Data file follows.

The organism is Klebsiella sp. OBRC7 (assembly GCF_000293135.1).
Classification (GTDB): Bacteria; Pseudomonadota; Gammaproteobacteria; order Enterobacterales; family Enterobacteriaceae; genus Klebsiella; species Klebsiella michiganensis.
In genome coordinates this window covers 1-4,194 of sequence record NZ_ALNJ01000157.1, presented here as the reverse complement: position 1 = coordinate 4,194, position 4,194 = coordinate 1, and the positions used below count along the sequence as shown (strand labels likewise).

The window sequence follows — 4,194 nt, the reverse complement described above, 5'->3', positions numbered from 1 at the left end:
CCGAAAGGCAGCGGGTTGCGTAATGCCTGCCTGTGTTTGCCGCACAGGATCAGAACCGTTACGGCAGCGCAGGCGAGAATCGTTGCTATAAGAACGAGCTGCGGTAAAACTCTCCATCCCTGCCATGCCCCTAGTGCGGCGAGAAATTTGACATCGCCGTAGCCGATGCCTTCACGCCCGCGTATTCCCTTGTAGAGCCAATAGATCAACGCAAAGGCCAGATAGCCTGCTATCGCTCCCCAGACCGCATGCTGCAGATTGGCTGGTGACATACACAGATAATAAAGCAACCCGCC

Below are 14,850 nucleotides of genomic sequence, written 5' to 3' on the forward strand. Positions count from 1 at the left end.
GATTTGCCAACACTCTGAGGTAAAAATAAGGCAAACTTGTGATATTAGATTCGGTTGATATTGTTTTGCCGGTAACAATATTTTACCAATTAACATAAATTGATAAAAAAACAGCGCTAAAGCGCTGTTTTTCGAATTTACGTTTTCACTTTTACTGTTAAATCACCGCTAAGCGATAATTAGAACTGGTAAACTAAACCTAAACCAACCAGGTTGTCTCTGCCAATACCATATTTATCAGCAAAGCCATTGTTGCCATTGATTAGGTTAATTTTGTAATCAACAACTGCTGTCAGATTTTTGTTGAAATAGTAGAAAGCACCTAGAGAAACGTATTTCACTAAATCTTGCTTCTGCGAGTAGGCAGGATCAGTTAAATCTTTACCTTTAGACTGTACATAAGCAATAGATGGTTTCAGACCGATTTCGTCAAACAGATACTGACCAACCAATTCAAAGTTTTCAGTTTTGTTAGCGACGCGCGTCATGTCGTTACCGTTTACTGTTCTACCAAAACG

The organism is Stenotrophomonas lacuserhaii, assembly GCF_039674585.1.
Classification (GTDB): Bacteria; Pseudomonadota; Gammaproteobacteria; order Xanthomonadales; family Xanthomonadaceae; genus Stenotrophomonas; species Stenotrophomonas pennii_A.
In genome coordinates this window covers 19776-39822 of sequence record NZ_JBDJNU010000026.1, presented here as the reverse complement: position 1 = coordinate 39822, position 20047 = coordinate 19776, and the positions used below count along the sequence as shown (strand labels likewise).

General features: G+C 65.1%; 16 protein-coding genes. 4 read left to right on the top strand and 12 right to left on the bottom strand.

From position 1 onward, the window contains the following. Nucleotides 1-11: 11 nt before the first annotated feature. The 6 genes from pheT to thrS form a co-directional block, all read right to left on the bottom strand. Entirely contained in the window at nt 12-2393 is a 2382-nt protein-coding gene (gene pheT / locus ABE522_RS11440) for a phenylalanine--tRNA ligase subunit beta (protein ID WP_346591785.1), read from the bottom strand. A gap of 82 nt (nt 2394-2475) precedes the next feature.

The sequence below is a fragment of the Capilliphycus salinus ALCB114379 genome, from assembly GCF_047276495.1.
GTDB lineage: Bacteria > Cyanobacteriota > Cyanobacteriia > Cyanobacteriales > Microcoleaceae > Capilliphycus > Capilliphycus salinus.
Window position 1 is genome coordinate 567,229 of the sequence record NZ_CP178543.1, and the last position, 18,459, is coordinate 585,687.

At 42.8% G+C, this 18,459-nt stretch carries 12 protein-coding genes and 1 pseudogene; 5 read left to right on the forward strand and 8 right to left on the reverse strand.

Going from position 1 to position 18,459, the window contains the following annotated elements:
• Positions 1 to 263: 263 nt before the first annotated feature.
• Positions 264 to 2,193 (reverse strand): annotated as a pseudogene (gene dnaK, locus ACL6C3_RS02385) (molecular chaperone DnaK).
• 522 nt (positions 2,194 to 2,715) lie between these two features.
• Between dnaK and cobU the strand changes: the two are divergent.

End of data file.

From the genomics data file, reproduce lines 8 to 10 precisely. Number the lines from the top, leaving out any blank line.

The organism is Stenotrophomonas lacuserhaii, assembly GCF_039674585.1.
Classification (GTDB): Bacteria; Pseudomonadota; Gammaproteobacteria; order Xanthomonadales; family Xanthomonadaceae; genus Stenotrophomonas; species Stenotrophomonas pennii_A.
In genome coordinates this window covers 19776-39822 of sequence record NZ_JBDJNU010000026.1, presented here as the reverse complement: position 1 = coordinate 39822, position 20047 = coordinate 19776, and the positions used below count along the sequence as shown (strand labels likewise).